Upon Reflection

Submitted into Contest #101 in response to: Write a story that involves a reflection in a mirror.... view prompt


Fiction Horror

“Don’t. Don - don’t come any closer.”

The figure does not respond, except to take one step forward and wait, watching her with eyes unblinking.

Jaya stumbles backwards, palms out and pleading. She trips on the corner of a rug and falls hard, thrusting an arm behind her as she does, in attempt to break the impact. The figure - the, woman? - does not react, and Jaya’s fingers fumble blindly for something, anything, to defend herself with.

They find nothing, and so she sits there, on her treacherous rug, and raises her fists, hoping to intimidate, and knowing she simply looks pathetic, with her legs splayed before her and every cell in her body straining to lean away. “I’m warning you,” she calls out, limbs trembling. “Stay back.”

The finger tilts its head slowly, tilts its blank, blank face, and Jaya is certain that behind those glassy eyes it feels amused.

It regards her for a long, silent moment. Then, as slow and expressionless as before, the figure straightens, and turns.

Frozen on the floor, Jaya watches her reflection walk away.


She does her best to clear the incident from her mind. She throws the rug over the looking glass, and goes about her business the best she can, and if she seems a little pale, a little withdrawn, then it is nobody's business but her own.

Her mother accepts her excuse of feeling ill with ease; she suspects her lie is aided by the anxiety she is sure has made a home on her face - her mother has commented more than once on her pallor. Her eyelids hang heavy with tiredness, and she is sure her complexion is wan.

She wouldn't know. She is yet to uncover the mirror, and besides which, she knows that her reflection has not returned. She knows from the way that she cannot see herself in her washing basin anymore, and from looking at window panes when the sky is black and seeing only stars - she knows it empirically, but she knows it irrationally as well, bone deep, with a certainty that frightens her anew.

Still, she tries to feign ignorance, and feels marginally better for it, though she never even comes close to convincing herself of the lie. It works, to an extent. It works enough that she can make it through each day scared and on edge, but functional. Just barely.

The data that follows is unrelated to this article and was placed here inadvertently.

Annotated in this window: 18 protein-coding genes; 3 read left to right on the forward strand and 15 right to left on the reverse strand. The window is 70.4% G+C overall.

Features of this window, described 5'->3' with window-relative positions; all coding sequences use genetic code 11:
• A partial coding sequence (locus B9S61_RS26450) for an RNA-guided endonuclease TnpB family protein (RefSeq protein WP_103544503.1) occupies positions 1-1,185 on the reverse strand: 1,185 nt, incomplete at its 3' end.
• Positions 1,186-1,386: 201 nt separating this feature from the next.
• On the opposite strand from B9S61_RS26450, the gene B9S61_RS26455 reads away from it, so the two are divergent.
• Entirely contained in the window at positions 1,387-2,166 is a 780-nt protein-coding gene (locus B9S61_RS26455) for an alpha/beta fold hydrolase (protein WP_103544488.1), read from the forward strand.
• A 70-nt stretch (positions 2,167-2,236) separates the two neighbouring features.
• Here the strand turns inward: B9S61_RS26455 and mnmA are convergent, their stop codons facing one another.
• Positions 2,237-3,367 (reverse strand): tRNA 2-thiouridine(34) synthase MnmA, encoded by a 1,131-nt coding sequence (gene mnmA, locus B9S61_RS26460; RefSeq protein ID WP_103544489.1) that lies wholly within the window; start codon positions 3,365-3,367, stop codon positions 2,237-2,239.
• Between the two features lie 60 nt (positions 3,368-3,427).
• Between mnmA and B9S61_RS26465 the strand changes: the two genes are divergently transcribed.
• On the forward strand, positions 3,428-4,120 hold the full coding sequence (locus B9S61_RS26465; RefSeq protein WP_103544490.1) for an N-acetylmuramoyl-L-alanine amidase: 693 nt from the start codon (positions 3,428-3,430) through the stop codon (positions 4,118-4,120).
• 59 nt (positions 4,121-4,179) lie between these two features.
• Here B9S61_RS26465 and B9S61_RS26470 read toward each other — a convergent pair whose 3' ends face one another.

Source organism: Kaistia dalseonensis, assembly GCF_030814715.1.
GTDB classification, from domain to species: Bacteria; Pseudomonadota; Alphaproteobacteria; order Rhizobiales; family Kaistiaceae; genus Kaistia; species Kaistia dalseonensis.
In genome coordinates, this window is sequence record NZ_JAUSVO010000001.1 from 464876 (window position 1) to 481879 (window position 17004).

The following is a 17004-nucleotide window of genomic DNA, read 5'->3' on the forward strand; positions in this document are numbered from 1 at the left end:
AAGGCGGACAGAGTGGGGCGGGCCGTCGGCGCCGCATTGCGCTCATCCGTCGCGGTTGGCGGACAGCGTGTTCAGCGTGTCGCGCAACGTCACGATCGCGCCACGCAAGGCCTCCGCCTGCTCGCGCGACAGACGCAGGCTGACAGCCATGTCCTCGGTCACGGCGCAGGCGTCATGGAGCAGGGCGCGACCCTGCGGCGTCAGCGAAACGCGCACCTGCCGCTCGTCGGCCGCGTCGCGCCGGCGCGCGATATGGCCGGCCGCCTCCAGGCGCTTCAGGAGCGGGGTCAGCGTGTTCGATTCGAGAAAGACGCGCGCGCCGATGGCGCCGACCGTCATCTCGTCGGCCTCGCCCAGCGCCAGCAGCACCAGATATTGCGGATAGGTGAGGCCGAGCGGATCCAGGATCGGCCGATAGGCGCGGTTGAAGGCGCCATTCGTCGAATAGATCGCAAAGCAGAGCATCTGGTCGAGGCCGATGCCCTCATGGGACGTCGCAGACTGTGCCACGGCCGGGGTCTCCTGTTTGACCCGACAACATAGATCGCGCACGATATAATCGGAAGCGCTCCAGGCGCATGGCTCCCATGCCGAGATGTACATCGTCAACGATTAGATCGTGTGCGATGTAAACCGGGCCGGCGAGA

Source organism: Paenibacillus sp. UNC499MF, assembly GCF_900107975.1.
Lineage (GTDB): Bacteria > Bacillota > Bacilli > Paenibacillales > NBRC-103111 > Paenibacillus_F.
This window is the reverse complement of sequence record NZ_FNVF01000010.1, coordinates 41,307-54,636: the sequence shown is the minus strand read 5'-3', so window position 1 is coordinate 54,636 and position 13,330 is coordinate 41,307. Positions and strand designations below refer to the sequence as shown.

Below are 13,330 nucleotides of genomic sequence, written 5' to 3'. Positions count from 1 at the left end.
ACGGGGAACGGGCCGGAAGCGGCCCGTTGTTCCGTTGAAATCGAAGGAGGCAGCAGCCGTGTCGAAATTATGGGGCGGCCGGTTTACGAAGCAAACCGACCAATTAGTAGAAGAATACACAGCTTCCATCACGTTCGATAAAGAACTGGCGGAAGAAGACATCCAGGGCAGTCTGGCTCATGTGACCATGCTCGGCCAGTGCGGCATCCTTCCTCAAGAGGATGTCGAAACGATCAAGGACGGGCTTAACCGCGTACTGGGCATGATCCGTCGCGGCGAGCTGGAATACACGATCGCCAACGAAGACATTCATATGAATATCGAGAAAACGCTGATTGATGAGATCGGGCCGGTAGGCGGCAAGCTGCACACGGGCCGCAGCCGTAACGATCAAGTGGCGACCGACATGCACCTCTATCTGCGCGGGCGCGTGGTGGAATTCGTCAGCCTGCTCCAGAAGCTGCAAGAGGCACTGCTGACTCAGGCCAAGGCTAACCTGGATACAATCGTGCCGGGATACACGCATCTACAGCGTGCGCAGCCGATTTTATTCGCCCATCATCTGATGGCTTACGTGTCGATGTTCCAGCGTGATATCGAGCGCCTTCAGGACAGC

It works enough that, out on a stroll on a bright sunny morning, her mood is light enough that she can almost imagine that she did invent the whole thing. For the first time in many weeks she is calm, as she lets the sun bear down on her, lets the light and warmth chase away the fears and evils that plague her steps.

When the wind blows her hat into the pond at the centre of the park, she barely hesitates before kneeling besides the water to retrieve it. As if to reward her for this recovered state of mind, she looks down to see her reflection gazing up at her, perfect imitation and perfectly innocuous. Jaya breathes, and does not flinch when her hat drifts here and there in the breeze, settling for a moment over the head of her mirror image as if it were wearing the thing.

As if to reward her for this newfound stoicism, her reflection smiles, eyes locked on her own, lips thin and knowing. It raises a hand to the rim of her hat, and nods, as though to doff it, and Jaya runs home screaming and does not care who hears her.


She does not leave the house anymore.

She cites the worsening of her sham sickness as her reason, and her mother does not realise her deception. Something in her face must once again complement her lie. She still would not know.

Her reflection has returned, and returned with vengeance. She refuses to see it - refuses to lift the rug from over the mirror, refuses to draw back her curtains at night. When she washes at night it is swiftly with her eyes screwed shut, and when she eats she keeps her gaze trained resolutely away from the silverware.